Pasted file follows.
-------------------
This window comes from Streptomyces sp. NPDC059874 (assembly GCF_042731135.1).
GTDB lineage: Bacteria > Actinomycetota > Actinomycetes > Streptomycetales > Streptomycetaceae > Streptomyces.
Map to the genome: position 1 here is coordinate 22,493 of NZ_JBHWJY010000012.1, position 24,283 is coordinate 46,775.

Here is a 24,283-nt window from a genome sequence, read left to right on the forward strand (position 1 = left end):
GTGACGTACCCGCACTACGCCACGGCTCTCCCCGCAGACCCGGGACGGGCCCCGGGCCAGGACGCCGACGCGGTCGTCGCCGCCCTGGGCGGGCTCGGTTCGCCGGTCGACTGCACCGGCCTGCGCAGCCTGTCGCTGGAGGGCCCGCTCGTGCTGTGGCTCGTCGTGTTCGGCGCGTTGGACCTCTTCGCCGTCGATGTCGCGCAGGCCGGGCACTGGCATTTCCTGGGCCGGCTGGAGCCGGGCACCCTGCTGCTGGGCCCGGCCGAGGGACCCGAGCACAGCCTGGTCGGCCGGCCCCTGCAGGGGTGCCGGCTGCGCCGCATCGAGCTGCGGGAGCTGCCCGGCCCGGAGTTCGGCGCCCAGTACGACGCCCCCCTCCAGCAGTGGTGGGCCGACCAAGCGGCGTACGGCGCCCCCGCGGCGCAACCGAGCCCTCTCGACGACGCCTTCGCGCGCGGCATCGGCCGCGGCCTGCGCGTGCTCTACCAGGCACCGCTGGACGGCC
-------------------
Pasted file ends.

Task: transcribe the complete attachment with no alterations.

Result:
This window comes from Streptomyces sp. NPDC059874 (assembly GCF_042731135.1).
GTDB lineage: Bacteria > Actinomycetota > Actinomycetes > Streptomycetales > Streptomycetaceae > Streptomyces.
Map to the genome: position 1 here is coordinate 22,493 of NZ_JBHWJY010000012.1, position 24,283 is coordinate 46,775.

Here is a 24,283-nt window from a genome sequence, read left to right on the forward strand (position 1 = left end):
GTGACGTACCCGCACTACGCCACGGCTCTCCCCGCAGACCCGGGACGGGCCCCGGGCCAGGACGCCGACGCGGTCGTCGCCGCCCTGGGCGGGCTCGGTTCGCCGGTCGACTGCACCGGCCTGCGCAGCCTGTCGCTGGAGGGCCCGCTCGTGCTGTGGCTCGTCGTGTTCGGCGCGTTGGACCTCTTCGCCGTCGATGTCGCGCAGGCCGGGCACTGGCATTTCCTGGGCCGGCTGGAGCCGGGCACCCTGCTGCTGGGCCCGGCCGAGGGACCCGAGCACAGCCTGGTCGGCCGGCCCCTGCAGGGGTGCCGGCTGCGCCGCATCGAGCTGCGGGAGCTGCCCGGCCCGGAGTTCGGCGCCCAGTACGACGCCCCCCTCCAGCAGTGGTGGGCCGACCAAGCGGCGTACGGCGCCCCCGCGGCGCAACCGAGCCCTCTCGACGACGCCTTCGCGCGCGGCATCGGCCGCGGCCTGCGCGTGCTCTACCAGGCACCGCTGGACGGCC